Tailoring Your Cover Letter in Four Easy Steps
By Laura Riley
Laura Riley is a writer who specializes in career advice and professional development. She has a master’s degree in student affairs and higher education from Miami University.
As we’ve discussed in our full “How to Write a Cover Letter” guide, one of the most important part of your internship or job cover letter is demonstrating how you match the requirements outlined in the job description—aka tailoring your cover letter. You have less than one page to highlight how you match your would-be employer’s very specific needs. To ensure you check every box, we’re going to use a handy four-step process:
- Highlight the job description.
- Select three job responsibilities you want to focus on in your cover letter.
- Identify three of your accomplishments that are relevant to those responsibilities.
- Connect your accomplishments to the qualifications the employer seeks.
Now, let’s review how to tailor your cover letter step by step.
Step 1: Highlight the job description
The job description is basically your cheat sheet; it shows exactly what the employer is looking for so that you can reflect those qualities and responsibilities in your cover letter.
Either print a hard copy and grab a highlighter or copy and paste the job description into your word processing program. Then, make note of the core responsibilities, preferred qualifications, keywords, patterns, and/or themes. A job description will typically label the core responsibilities, required qualifications, and preferred qualifications, but there won’t be any sections titled “Keywords” or “Themes.” This is where you have to do a little work.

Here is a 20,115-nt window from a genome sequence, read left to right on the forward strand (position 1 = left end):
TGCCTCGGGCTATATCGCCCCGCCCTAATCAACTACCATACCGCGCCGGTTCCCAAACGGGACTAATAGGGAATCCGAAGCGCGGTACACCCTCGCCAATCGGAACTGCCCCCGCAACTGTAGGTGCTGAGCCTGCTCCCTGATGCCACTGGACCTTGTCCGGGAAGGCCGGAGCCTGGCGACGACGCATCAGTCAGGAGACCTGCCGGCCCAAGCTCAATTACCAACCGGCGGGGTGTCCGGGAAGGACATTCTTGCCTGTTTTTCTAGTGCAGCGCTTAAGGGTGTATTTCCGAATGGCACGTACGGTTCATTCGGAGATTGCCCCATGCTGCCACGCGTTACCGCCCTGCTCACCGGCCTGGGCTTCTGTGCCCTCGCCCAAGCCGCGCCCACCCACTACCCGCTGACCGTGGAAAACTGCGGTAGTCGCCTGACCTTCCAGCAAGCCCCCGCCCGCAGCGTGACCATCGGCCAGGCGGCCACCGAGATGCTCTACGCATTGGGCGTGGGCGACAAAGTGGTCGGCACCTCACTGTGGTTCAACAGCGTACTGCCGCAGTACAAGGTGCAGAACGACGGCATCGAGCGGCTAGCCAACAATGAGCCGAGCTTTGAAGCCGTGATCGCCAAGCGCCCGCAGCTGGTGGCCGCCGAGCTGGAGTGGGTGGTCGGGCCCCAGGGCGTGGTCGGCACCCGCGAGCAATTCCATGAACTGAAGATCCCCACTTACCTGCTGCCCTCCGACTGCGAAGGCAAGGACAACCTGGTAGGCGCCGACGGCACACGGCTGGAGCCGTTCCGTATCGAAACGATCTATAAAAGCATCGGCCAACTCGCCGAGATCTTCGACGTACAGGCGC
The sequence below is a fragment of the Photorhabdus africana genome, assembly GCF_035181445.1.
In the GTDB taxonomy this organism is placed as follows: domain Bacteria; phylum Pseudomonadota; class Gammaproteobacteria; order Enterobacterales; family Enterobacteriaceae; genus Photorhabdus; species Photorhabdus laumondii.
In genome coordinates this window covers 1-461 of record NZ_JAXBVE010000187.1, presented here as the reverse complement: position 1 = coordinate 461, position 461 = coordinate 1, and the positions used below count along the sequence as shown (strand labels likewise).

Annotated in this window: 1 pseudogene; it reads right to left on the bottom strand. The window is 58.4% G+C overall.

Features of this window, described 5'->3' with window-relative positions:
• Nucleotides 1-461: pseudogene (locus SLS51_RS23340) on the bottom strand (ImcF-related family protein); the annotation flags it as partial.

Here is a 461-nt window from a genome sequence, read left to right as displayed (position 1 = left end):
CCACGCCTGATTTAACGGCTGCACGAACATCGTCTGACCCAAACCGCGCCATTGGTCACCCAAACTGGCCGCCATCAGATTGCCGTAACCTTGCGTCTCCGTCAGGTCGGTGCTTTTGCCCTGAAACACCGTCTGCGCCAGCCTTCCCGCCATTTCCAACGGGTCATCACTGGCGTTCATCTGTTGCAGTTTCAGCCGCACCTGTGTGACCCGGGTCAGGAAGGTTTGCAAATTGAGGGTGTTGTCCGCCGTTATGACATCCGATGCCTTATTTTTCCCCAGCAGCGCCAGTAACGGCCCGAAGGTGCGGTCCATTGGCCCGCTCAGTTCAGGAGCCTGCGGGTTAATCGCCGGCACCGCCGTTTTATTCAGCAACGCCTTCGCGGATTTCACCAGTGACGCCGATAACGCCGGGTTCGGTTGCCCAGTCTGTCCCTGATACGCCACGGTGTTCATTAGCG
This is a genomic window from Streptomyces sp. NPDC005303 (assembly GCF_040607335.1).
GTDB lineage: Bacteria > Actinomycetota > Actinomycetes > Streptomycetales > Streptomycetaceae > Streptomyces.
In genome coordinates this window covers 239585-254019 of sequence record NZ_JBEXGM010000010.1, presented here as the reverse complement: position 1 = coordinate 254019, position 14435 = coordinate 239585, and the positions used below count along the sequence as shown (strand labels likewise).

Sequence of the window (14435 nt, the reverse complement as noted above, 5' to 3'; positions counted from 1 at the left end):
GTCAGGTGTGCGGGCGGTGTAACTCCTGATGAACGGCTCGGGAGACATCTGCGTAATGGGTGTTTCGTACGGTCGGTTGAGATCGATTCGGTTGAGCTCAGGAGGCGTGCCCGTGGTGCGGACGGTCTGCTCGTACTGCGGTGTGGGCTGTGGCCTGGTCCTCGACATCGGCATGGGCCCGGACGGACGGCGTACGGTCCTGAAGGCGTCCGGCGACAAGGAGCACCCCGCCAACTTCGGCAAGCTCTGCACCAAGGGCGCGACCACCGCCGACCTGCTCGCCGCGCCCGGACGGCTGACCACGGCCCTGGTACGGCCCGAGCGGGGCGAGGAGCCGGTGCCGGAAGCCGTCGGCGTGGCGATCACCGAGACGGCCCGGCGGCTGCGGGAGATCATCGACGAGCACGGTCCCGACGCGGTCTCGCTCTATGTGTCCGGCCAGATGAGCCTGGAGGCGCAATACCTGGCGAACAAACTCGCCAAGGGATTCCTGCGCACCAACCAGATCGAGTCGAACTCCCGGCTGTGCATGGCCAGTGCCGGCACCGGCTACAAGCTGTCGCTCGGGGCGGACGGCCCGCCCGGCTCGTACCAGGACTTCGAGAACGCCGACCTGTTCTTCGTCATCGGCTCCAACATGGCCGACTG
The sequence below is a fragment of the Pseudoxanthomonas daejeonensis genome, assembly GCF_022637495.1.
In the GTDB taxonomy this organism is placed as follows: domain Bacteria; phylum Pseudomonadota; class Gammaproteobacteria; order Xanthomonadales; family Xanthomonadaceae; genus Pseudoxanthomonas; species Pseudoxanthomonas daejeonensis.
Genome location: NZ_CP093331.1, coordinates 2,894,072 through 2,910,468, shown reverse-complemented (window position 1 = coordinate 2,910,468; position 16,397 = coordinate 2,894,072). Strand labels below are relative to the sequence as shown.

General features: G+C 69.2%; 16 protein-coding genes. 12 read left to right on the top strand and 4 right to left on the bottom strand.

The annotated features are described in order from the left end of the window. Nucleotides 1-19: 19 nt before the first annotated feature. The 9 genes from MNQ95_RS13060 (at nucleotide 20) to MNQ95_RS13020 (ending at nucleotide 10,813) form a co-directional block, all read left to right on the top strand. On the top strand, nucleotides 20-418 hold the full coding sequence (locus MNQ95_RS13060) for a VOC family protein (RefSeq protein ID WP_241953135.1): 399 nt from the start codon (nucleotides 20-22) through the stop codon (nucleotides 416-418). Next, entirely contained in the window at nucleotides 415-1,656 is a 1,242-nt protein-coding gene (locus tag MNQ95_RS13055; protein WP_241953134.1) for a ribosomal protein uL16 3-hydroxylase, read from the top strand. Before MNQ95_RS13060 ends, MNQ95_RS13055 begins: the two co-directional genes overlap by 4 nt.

You need to read through the job description and determine what is most important to the employer. Ask yourself: What words are repeated throughout the job description? What responsibilities are emphasized?
Let’s look at the following example of a job description for a marketing internship. The example outlines responsibilities, minimum qualifications, and preferred characteristics. Carefully read through each section.
Marketing Internship Job Description
- Conduct social media marketing campaigns
- Collect quantitative and qualitative data
- Perform market analysis and research on competitors
- Collaborate with co-interns and marketing team to analyze data
- Support marketing team in daily administrative tasks
- Present findings to marketing team
- Sophomore or junior standing
- Pursuing a bachelor’s degree
- Interested in marketing and/or business-related career
- Effective written and verbal communication skills
- Pursuing a degree in marketing, business, graphic design, communications, or a related area of study
After reviewing this job description, you’ll quickly see that the employer is looking for an intern who is interested in social media marketing and data analysis. After further review, you can also conclude that they’re seeking an intern who is an effective communicator. How? Well, the job description not only requires someone with “effective written and verbal communication skills,” but the intern must also be able to “collaborate” with colleagues and “present findings to the marketing team.” Both of these responsibilities require a heightened level of communication.
That’s a pattern or theme. After reviewing the job description in detail, you observe a common thread across multiple bullet points. Use this knowledge to your advantage.
We’ve now identified social media, data analysis, and communication skills as themes. It’s clear that they also want someone who can conduct research and perform administrative tasks. These tasks require organizational skills, dependability, and the ability to work on a team. You might see even more as you read through the example.
Okay, so you’ve reviewed the job description and highlighted the core responsibilities and qualifications. Do you write about all of them? Probably not. After all, a cover letter needs to be short and sweet.